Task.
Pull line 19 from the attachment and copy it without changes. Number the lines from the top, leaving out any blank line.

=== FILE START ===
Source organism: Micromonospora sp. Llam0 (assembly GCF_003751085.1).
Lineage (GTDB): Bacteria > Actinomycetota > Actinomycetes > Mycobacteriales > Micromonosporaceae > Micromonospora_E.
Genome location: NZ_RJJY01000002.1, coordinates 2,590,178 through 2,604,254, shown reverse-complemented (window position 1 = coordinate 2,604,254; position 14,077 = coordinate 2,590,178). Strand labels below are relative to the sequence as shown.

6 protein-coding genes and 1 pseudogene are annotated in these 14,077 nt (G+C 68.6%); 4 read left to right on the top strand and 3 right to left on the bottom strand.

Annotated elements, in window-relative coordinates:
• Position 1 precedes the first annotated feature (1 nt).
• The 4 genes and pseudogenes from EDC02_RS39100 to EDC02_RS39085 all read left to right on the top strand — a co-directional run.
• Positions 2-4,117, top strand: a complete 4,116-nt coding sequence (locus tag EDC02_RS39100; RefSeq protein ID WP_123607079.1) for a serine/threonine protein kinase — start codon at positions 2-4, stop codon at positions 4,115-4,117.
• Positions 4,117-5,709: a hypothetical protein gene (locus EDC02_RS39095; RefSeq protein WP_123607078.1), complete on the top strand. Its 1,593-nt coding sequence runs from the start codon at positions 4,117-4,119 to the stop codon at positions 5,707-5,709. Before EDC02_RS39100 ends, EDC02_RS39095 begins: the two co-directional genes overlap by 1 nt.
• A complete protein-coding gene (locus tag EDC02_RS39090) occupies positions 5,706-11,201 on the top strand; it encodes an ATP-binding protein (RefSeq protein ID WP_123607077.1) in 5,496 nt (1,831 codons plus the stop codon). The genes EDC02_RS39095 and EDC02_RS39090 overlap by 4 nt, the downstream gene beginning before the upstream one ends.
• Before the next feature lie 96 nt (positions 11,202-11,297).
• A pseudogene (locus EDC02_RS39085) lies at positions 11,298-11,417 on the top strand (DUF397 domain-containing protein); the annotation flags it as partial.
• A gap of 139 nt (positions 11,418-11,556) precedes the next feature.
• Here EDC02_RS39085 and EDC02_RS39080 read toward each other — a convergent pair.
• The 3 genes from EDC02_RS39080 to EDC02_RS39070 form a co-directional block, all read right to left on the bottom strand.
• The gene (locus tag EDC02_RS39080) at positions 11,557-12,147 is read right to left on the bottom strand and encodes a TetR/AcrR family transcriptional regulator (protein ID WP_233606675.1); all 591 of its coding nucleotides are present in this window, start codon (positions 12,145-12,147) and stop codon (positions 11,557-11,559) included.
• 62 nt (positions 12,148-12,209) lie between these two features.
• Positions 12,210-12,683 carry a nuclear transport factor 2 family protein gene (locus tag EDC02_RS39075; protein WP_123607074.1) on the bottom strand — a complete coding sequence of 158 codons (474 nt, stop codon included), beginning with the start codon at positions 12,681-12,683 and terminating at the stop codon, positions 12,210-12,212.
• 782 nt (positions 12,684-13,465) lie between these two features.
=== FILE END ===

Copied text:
• 782 nt (positions 12,684-13,465) lie between these two features.